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"You are a Genius!"

Robert Hollander

Professor Hollander at his desk

Robert Hollander passed away in 2021. He had a long and distinguished career as a Princeton Professor of European literature, and French and Italian, and was one of the world's preeminent Dante scholars. His course on Dante's Inferno won him the admiration and in some cases lifelong friendship of undergraduates, despite it having the reputation of "the organic chemistry of the humanities." It spawned Dante Reunions held for over three decades, at Princeton Reunions and in Italy. He was interviewed for the Princetoniana Committee's Oral History Project in 2012. The following is an except from that interview. The transcript for the entire interview may be found here

Jean and Robert Hollander

Jean and Bob Hollander

Fifteen years ago, a woman in New York wanted to get me to come to the city to meet this Italian actor who recited Dante. I came home, dutifully said to Jean, “There’s this thing at a discotheque near Greenwich Village. I don’t want to go, but I thought I should let you know.” She replied, “I’ve never been to a discotheque.” I said, “It’s going to be some Italian actor killing Dante.” She said, “I want to go.” And I said, “Well, I really don’t want to go.” “You never want to do anything. You just want to stay home and work.” I agreed, “Yeah, you’re right. OK we’ll go. But you’ll see. It’s going to be awful.” We drove in and indeed it was a cattle drive. Then this woman’s coming along and I see she’s talking to people. She finally gets to me and asks “Are you Robert Hollander?” “Yes.” “I’m so glad I’ve found you. You were invited to come back and eat with Mr. Benigni. Would you like to meet him now?” I said, “Yes.”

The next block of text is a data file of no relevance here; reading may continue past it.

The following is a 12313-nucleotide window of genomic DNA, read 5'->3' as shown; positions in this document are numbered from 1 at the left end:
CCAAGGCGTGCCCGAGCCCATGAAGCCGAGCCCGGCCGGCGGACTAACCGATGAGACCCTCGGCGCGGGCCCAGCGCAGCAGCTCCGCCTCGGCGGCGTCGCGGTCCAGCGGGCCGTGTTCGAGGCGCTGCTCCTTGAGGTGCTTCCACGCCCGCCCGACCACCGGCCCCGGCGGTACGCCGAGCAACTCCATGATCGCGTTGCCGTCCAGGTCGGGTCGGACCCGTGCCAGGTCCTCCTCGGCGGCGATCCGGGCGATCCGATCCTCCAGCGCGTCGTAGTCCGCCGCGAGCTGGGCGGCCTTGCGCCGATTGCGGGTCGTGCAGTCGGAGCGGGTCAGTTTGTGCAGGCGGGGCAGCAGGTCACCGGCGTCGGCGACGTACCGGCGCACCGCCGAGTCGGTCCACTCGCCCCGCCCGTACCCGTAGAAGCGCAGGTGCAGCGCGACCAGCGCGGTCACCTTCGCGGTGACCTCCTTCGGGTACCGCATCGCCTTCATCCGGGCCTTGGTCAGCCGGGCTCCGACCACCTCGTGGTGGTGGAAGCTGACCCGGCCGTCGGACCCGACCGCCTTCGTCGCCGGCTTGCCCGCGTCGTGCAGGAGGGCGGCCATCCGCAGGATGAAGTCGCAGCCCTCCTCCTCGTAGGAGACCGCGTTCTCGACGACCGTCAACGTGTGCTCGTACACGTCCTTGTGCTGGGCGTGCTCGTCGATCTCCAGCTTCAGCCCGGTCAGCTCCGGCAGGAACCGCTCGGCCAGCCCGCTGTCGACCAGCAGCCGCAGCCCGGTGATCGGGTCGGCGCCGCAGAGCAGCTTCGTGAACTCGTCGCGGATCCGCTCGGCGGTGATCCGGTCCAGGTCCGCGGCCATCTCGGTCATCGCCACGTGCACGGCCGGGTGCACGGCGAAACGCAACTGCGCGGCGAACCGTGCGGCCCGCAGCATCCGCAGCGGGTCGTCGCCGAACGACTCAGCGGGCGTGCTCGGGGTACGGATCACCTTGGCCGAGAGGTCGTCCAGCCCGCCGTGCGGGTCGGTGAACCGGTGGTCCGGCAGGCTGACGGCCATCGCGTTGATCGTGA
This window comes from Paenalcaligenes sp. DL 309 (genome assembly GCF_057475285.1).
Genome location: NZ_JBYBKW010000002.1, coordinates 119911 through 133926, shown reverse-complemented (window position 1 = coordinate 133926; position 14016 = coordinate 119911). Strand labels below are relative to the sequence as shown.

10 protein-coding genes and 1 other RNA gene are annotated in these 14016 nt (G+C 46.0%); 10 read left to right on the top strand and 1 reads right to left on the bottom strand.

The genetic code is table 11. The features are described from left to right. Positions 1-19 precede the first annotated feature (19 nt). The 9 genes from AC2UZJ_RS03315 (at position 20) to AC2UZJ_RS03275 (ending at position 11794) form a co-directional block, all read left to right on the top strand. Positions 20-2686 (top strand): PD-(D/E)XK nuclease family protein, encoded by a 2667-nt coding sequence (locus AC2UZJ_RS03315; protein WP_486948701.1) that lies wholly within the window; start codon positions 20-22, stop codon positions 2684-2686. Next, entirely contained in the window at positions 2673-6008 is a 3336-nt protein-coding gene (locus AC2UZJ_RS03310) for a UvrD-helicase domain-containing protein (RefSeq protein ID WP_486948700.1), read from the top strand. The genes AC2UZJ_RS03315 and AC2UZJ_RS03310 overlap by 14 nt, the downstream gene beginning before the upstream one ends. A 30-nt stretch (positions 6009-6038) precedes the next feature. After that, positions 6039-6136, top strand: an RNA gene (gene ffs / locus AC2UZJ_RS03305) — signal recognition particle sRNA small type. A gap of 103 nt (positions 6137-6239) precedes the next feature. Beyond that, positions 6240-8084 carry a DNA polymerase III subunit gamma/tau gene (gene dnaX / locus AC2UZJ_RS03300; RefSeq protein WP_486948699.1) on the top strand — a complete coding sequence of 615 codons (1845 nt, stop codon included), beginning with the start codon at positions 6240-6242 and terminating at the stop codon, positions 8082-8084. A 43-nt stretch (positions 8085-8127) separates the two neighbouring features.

Roberto Benigni

Benigni reciting Dante

We go in and it’s this Italian movie set, a Fellini set. The room is done as a tent. Benigni is sitting on a dais, raised above the rest. Everybody else is sitting around the edge of the tent, some looking at Benigni. I’m not very amused and not at all entertained by all this nonsense. We’re brought over -- Benigni jumps up -- I’m introduced. “Oh, Hollander. You are a genius! A genius!” I reply, “Oh, no, Mr. Benigni. It is you who are the genius.” “No, I insist! You are a genius. A genius.” He says “genius” four times. At that point, I say something that one usually thinks of the next day but not then: I said, “Oh, Mr. Benigni, I’m so glad you’re saying this in front of my wife because she doesn’t think so.” We both laugh. And that’s the end of it. Since we’re there, I want to hear him massacre Dante. He’s doing Francesca, Canto V. We’re sitting there, later, in the hall. Some of the biggest Italian actors have “done” Dante and many of them overdo their readings {at this point Hollander imitates an actor speaking Italian}. They begin at full tilt and go up from there. If you begin at climax, you can’t go to climax. Benigni sounds like Dante reciting his verse to a friend. “Jean,” I said, “that’s not bad,” because I was expecting so little.

Roberto Benigni has become a very close personal friend, at this point one of the people that I love the most in the entire world. He calls a lot. We talk about Dante.

Curator's Note: Roberto Benigni is an Acadamy Award winning Italian actor.

Plaque in 111 East Pyne

In Memory of Things Past